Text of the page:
I read and saw W H years ago and remember it as sillier and more tedious than Jane Eyre, but I couldn't identify with Cathy or moon over Heathcliff (Olivier was too pretty for the role). However, I can cross my legs and loop the upper ankle behind the lower calf.

Were Heathcliff and the moor supposed to represent her repressed sexuality?

tjl said...

OK, Ann, you've detected that I've neither seen the movie nor read anything by any of the Brontes.

But - Cathy may indeed be flummoxed as she wanders ghostlike through the unearthly moors. Nevertheless, her romantic feelings differ in degree, but not in kind, from what she might have expected.

Ann Althouse said...

tjl, you've admitted you don't know what you're talking about, yet you keep talking! The fact is that Heathcliff is portrayed as a different species of being and not a normal man.

Ann Althouse said...

Cathy: He seems to take pleasure in being mean and brutal. And yet, he's more myself than I am. Whatever our souls are made of, his and mine are the same. And Linton's is as different as frost from fire... Ellen, I AM Heathcliff.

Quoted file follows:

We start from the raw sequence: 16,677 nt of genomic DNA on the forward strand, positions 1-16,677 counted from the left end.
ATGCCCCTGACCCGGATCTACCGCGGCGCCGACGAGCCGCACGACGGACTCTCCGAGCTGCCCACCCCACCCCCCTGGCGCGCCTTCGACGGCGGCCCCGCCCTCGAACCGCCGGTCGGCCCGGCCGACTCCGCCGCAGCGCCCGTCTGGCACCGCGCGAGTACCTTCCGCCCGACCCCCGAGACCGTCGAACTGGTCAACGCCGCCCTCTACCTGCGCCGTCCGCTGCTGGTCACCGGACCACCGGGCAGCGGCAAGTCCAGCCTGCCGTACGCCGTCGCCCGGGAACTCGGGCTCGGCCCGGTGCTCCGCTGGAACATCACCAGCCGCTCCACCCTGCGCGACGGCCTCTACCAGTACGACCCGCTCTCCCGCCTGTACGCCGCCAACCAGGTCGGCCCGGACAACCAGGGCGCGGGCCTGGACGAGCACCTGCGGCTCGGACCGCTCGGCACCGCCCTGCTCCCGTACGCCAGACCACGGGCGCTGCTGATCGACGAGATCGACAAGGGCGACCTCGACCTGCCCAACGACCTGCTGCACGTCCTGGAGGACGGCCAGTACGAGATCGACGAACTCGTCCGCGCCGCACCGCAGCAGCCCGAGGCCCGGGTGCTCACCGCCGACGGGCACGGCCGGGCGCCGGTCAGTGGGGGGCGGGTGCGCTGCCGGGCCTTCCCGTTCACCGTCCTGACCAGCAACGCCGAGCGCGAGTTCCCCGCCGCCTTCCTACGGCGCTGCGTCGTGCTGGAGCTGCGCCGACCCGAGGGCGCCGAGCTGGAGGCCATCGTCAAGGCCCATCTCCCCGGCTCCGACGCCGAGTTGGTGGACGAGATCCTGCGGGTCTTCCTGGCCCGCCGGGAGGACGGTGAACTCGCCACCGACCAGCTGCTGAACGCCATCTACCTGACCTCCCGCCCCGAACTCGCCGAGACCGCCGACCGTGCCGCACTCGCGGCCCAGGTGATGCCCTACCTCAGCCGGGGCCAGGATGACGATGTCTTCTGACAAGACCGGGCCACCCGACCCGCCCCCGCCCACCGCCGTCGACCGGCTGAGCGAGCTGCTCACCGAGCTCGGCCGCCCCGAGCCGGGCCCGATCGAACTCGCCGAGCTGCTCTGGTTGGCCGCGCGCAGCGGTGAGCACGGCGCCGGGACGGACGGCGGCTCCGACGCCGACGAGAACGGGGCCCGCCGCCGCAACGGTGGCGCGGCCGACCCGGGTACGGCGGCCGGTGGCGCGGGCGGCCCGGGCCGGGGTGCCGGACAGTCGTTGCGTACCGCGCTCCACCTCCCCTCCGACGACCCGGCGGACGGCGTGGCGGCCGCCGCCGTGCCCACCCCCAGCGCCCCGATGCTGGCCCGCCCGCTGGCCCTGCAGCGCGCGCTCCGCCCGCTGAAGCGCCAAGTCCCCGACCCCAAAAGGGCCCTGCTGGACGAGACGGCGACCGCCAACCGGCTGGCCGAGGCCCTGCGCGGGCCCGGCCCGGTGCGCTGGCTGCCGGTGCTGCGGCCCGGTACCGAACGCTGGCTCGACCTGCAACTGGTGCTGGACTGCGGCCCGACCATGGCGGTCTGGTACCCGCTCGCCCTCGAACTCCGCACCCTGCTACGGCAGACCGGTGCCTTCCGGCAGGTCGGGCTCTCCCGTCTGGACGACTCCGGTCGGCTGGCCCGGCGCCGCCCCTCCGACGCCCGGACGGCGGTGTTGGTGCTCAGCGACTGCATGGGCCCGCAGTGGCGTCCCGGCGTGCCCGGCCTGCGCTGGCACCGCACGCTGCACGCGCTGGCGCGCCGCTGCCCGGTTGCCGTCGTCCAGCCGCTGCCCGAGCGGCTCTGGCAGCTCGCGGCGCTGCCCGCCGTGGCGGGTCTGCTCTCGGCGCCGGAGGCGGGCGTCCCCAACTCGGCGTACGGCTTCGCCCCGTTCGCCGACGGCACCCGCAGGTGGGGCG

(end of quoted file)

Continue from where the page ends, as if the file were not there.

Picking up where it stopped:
[thunderbolt]

Cathy: Everything he's suffered, I've suffered. The little happiness he's ever known, I've had too. Oh, Ellen, if everything in the world died and Heathcliff remained, life would still be full for me.

peter hoh said...

Pogo, great comment re. ecstasy and the laundry. Somewhere upstairs there's a book about zen and housework. Maybe I should dust it off.

Jennifer said...

I've never seen or read Wuthering Heights, so perhaps that explains why Brokeback Mountain felt like a very special movie to me. Or perhaps it's because Heath Ledger was and Jake Gyllenhaal is so very hot. Or maybe it's just that I really love Wyoming. Whatever the case, it's one of my favorite movies and I recommend it to all.

Jennifer said...

And, I would add that both men put forward such incredible portrayals of their characters, that I think it's worth watching regardless of whether the story seems tired to you. Of course, I freely admit to being a movie rewatcher. And to not being bored particularly easily.